What are the benefits of Christianity? The days when most people saw the Christian Church as a necessary part of Western Culture are long gone. Studies of how North Americans and Europeans make choices in the early twenty-first century show that when making important decisions, most people think in terms of personal fulfillment and well being, rather than of Christian values.
This is a significant shift away from the thinking of much of the twentieth century, when Christian values were the template for decision-making. Christian believers may bemoan this trend but, like it or not, it would appear that this way of thinking will be around for the foreseeable future. So maybe Christianity should be evaluated from a new, more pragmatic perspective. What, then, are the benefits of Christianity in society? Let me suggest a few of the positive outcomes of Christianity in society.
The presence of churches that teach biblical family values results in more couples staying together. I am not just talking about husbands and wives who agree to remain married under difficult circumstances, but also about couples who discover a deeper and more lasting love for one another because of their relationship to God. Many Christians can attest that a commitment to one’s spouse, a willingness to work though issues, and a dependence upon God for wisdom and strength has saved marriages that otherwise would have ended in divorce court.
Better family life
Along with husbands and wives staying together, there tend to be fewer problems raising children when families are involved in church. “Parents– don’t exasperate your children, but bring them up in the teaching and discipline of the Lord” (Ephesians 6:4), is a valuable principle at a time when families are breaking down in record numbers. Churches that teach the Bible by precept and example tend to have a higher percentage of intact and reasonably healthy families.
People are moving so fast in our century that it is difficult to form deep, long-term friendships. Again, churches that teach the Bible’s perspective on relationships tend to produce people who know how to befriend others and work through issues. Churches also provide venues for meeting people who desire lasting friendships. In many Christian circles, it is a rather routine thing to meet people who have remained friends over many years and weathered some pretty difficult circumstances together.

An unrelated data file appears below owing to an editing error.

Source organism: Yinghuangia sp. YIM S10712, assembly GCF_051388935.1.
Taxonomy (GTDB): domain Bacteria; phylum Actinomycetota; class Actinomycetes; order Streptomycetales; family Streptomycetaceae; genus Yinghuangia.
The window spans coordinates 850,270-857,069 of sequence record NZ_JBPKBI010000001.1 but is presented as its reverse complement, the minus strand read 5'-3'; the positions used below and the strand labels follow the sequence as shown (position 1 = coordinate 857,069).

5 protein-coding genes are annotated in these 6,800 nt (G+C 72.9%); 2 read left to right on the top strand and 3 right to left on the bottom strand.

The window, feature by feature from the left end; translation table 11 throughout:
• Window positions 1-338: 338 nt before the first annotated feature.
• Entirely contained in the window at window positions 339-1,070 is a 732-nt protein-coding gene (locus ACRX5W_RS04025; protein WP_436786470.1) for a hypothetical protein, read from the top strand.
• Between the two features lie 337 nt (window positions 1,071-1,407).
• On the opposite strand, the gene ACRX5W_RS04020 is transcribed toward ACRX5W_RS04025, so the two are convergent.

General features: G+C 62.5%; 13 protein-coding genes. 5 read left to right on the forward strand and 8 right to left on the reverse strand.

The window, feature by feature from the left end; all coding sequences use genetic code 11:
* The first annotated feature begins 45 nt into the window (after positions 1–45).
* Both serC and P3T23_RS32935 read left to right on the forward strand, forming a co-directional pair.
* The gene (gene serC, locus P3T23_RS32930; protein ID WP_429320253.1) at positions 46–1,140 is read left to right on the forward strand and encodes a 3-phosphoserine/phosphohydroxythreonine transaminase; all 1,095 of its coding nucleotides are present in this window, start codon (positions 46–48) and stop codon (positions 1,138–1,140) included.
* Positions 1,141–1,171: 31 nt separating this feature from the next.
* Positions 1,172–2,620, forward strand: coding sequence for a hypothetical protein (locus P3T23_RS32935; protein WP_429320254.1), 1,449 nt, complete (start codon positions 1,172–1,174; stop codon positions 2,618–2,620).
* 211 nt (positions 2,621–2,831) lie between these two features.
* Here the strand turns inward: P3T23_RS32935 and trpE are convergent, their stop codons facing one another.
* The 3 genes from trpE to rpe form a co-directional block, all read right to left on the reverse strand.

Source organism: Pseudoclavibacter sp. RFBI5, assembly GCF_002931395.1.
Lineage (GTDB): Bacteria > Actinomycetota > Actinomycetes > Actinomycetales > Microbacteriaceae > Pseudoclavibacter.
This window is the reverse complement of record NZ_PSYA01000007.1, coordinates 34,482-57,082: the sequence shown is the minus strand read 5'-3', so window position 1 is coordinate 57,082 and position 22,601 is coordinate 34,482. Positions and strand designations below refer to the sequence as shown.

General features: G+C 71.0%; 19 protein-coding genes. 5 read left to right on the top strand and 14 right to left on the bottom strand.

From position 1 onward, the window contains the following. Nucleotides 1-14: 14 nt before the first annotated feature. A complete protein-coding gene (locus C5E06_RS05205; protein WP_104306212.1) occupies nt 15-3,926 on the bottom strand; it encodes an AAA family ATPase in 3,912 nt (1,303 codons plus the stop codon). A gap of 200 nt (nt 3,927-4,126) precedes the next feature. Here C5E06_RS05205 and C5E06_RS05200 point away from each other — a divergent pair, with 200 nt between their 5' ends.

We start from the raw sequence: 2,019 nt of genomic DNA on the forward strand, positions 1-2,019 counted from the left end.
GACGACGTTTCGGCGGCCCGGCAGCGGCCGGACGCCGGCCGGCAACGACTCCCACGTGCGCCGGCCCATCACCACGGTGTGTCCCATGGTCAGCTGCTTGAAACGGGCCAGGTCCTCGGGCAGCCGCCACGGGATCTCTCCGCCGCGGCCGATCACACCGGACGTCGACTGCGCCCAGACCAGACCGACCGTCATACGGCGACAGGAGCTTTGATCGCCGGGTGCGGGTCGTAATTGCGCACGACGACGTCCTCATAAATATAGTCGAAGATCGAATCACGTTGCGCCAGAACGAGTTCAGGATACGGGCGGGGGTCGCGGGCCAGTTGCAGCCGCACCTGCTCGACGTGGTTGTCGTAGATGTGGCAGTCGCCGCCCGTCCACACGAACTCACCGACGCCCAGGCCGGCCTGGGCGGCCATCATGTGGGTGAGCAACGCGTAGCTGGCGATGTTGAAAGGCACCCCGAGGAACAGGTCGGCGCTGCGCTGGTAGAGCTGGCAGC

One of the best kept secrets is the fact that churches regularly provide free counseling, not only to their members, but often to virtually anyone who desires it. Many churches have pastors or staff members who are trained and gifted in the art of listening to people, helping them understand the dynamics behind their situation and offering practical, biblical advice toward a solution. Obviously the more people who receive this care, the healthier a community becomes. This is especially refreshing in a time when people are sometimes seen as figures on a spreadsheet, rather than as persons who are valuable in themselves.
While it is not the only voice in society encouraging people to become more than they are, the Christian Church performs this role as well. Not only does it encourage people to dream large dreams and achieve great things, but it also builds character in ways that few others are: correction. Where can you go in twenty-first century Western Culture to have someone tell you the honest truth about yourself? I know that this sort of thing seems out of fashion these days. I also know that constructive criticism can be abused. But when a person is involved in things that are self-destructive and harmful to others, isn’t it a good thing that there are venues where people can be lovingly confronted and helped to find a new path in life?
When people get tired of the rampant materialism and the pursuit of personal fulfillment, many crave something more substantial. Christianity promises that if anyone desires to find God, God is willing to be found. In fact, the truth is even better than that. God has made himself very accessible by becoming one of us, living as we live and doing what was necessary for us to have full and abundant relationship with him. Of course I am speaking of Jesus Christ as the Son of God made human.
I am aware that some people reject this basic Christian belief. Other religions teach that people must attain some ultimate spiritual goal through hidden knowledge, austere self-denial, or the offering of something precious to win God’s favor. The core Christian message is so simple and so accessible that some people object that it is too good to be true. A person may be welcomed into relationship with God simply by putting their trust in Jesus. Trusting in Jesus means believing that he is who he claimed to be: the Son of God; accepting his self-sacrifice in payment for your wrongdoing; and embracing his offer to join with you in making you new from the inside out.
The irony is that faith in Jesus actually brings the personal fulfillment that has eluded many people all their lives. Far from being a narrow or exclusionary faith, Christianity is incredible inclusive. Faith in Jesus is something a small child can do. It is something a mentally disabled person can exercise. The basic message of Christianity is truly trans-cultural, finding those in every ethnicity who resonate with its good news. It embraces both men and women. It reaches every strata of society. The good news of Christianity changes lives when nothing else can.
All this and more come with an active Christian presence in society. Those who are concerned with the welfare of their communities would do well to make certain that churches are free to do what they do so well: benefit communities and positively change lives, one by one.